Last is rather inconsistent here. A virtue theorist is flexible. Only a deontologist has rigid rules of conduct that cannot be nuanced. Most of Last’s charges against the Jedi involve their flexibility with otherwise firm rules of conduct. Here, he notes the problem of their opposition to absolutism. But that is exactly what we should expect from folks who operate from the perspective of virtue theory. It irritates some that virtue ethicists are reluctant to identify clear cut, absolute rules of behavior. But the whole point of virtue ethics is that it focuses on the cultivation of character within an individual, in order that they might be nimble when perplexing, and extraordinary circumstances arise.


  1. They’re militarily self-centered.

Last brings up the Jedi’s private wars. For that, go back to what I said under point 2. But then Last goes after Obi-Wan, suggesting that he seemed unconcerned about the Empire’s operational Death Star. He writes: “… despite a demonstrated ability to affect a wide range of persons with his Force powers, Kenobi was perfectly happy to let the majority of the rebel assault wave against the Death Star die in flames—before whispering last-minute assistance to his preferred Jedi ward. In short: Kenobi lied, Porkins died.” Here, the only real charge is that Obi-Wan could have done more good. As it is, he gets an assist in the books: he was instrumental in helping Luke destroy a genocidal satellite. Here’s what most of us call a “bad guy”: the jack ass who’s trying to blow up innocent planets. That’s what the Sith are up to. Here’s what most of us call a “good guy”: the hero who sacrifices his life to oppose the Sith jack ass who’s trying to blow up innocent planets.

  1. The Jedi are terrible comrades.

Finally, Last notes several incidents when Jedi went with their friends even though they shouldn’t have. Oh, wait, he doesn’t really have any evidence for this beyond the actions of Luke Skywalker. But what does Luke really prove, especially if in the next installment we find that his short-cuts, and his overriding dedication to family over the “cause” leads to his entanglement in the Dark Side? Last asks us to imagine going into combat, and our pal—in this case Luke—all of a sudden is AWOL. Last’s recreation of the subsequent events are witty, though wrongheaded: “Later, you are reunited at the victory celebration and you ask him where he was, at that instant when absolutely everything good and true was on the line. He shrugs. ‘Saw my dad.’”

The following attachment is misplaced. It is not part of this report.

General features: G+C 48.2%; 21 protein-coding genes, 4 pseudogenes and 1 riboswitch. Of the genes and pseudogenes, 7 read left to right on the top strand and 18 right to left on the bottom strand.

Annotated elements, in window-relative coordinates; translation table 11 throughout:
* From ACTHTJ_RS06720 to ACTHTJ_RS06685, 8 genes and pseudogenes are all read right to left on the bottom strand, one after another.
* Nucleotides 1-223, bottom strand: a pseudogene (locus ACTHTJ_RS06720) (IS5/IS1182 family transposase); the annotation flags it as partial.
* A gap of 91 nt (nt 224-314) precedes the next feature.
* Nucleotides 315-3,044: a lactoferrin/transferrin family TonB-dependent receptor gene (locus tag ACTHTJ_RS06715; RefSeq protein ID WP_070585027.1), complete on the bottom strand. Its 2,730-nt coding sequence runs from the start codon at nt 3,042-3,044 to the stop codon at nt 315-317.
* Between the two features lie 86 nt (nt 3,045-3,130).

Now, Mr. Last, you’ve gone too far. It may well turn out that Luke turned to his passions and hatred and thus dabbled with the dark side in order to, 1) defeat the Sith lord behind the entire battle that all his buddies were fighting and 2) redeem his father from enslavement to evil. If so, then that was unwise, but to be expected from an under-developed Jedi student. If there are any problems in this regard, they are precisely Sith problems. Luke lets his passions get the best of him. That’s not a Jedi virtue, nor a Stoic one, but it is a Sith vice. And now we come to the fatal flaw in Last’s position: most of the complaints he directs at the Jedi are in fact instances when they are acting too much like the Sith. The Sith are the bad guys. If the Jedi ever act like bad guys, it is only when they fail to live up to the ideals of Jedi teaching. Virtue isn’t about perfection, it’s about excellence in our vocations. If I’m going into the fray—whatever it may be—I’ll take a Jedi knight along with me before anyone else in the Star Wars universe. Why, because they cultivate virtue and defend the innocent. That, friends, is the kind of good guy we need more of these days.

Interested in more Star Wars conversation? Check out this week’s Virtue in the Wasteland podcast.

—The Wayfaring Stranger

Composed while sipping a Bombay Sapphire martini, between chapters of Anne Rice, Memnoch the Devil.